What is digital art? Such a hard question! A simple answer would be “It is an artistic creation through computers, that is, in binary form. In other words, a simple succession of 0 and 1 … “But the bottom of the answer goes much further. The digital art can actually be assimilated by a computer as a binary suite, and the computer is also the tool of creation, the process of creation is much more complex.

A new way to create

First of all, there is the artist. The artist who uses one medium rather than another to give free rein to his creativity and express what his imagination perceives and builds. In this sense, the computer and the new technologies (software, digital devices, scanners …) are only tools used by the artist to give life to his ideas. If it is not inspired, it is not the computer that will create in its place. However, there is software allowing a random creation of images that can be considered as digital art, even if they are above all the reflection of complex mathematical equations.
As with the more classical arts, there are many forms of digital art. There are obviously the images, which have a predominant place, but also the sound and the movement. Digital painting, 2D and 3D animation, digital photography, photo montages, light painting, stop motion, neen art, pixel art, game design, fractal art, digital prints, installations, mapping, net art, generative art … Digital art is multidisciplinary and it’s particular that it can introduce a problematic interaction between the artist, the work and the viewer.

Where does the creation begin, where does the intervention of the machine stop?

To answer this question, we must take a closer look at the artist’s approach. If some people rely on the software more than they use it, others prefer mastering this tool with multiple possibilities to play with textures, colors, shapes in a way that would never have been possible without these means. As such, digital works are the fruit of a creative spirit that would have appropriated modern tools.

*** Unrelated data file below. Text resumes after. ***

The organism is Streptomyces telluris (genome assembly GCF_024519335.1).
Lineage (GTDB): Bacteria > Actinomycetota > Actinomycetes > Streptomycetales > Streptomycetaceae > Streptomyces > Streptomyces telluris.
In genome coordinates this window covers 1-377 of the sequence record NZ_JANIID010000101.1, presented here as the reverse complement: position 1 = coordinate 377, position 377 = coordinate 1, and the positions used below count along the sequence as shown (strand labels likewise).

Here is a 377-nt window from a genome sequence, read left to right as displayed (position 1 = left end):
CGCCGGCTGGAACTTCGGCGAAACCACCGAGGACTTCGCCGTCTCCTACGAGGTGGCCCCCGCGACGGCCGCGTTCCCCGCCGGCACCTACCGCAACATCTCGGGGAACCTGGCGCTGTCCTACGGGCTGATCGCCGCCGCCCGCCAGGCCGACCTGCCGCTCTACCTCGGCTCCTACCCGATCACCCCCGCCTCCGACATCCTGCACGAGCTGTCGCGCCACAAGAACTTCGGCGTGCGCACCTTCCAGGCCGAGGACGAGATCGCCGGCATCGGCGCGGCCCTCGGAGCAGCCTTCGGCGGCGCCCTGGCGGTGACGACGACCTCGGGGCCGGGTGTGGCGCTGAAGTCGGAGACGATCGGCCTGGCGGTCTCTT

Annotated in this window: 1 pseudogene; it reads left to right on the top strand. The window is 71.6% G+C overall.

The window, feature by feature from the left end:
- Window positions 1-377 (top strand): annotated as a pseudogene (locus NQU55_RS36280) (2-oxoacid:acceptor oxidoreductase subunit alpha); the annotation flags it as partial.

Similarly, the digital camera and video cameras came to the rescue of artists who preferred to emancipate themselves from certain technical constraints. It is now possible for an artist to visualize the rendering of a photo immediately, without having to wait for its development. This possibility, such as changing color tones, instinctively switching from black and white to color or sepia, intensifying one color to another, has changed the artist’s work and its relationship to its tool. Nevertheless, it is still the eye of the artist and his point of view, his imagination, which will do the work, not the machine.

Perspectives of digital art

Although computer-assisted art started in the 1970s, it has only been recognized for a few years by museums and specialists. There are now many exposed digital prints, but also many interactive and multimedia installations. For if there is one thing that digital art has brought to art, it is the possibility of mixing the media and involving the people watching the work, making them live as a new experience.
Another dimension is also important to take into account: facilitated access to creation for all and the multiplication of media. We create today from his phone, his iPad, without having received any training or systematically mastering fundamental techniques. Gradually, it is imagination and creativity that take precedence over technique and, without making anyone a potential artist; creation becomes accessible to a greater number. This mutation of creative media resonates even with more “classic” artists, like David Hockney who started to create on iPad and iPod Touch.
Digital art is making its way, and art lovers are beginning to offer themselves, while museums now exhibit them as well as paintings or sculptures. Sign that the relationship to digital art is changing, festivals and events dedicated to digital art are increasing. Among the museums and cultural centers exhibiting digital art, there is the Fondation Cartier, the Center Georges Pompidou, the Pierre Bergé Yves Saint Laurent Foundation and the Palais de Tokyo in Paris.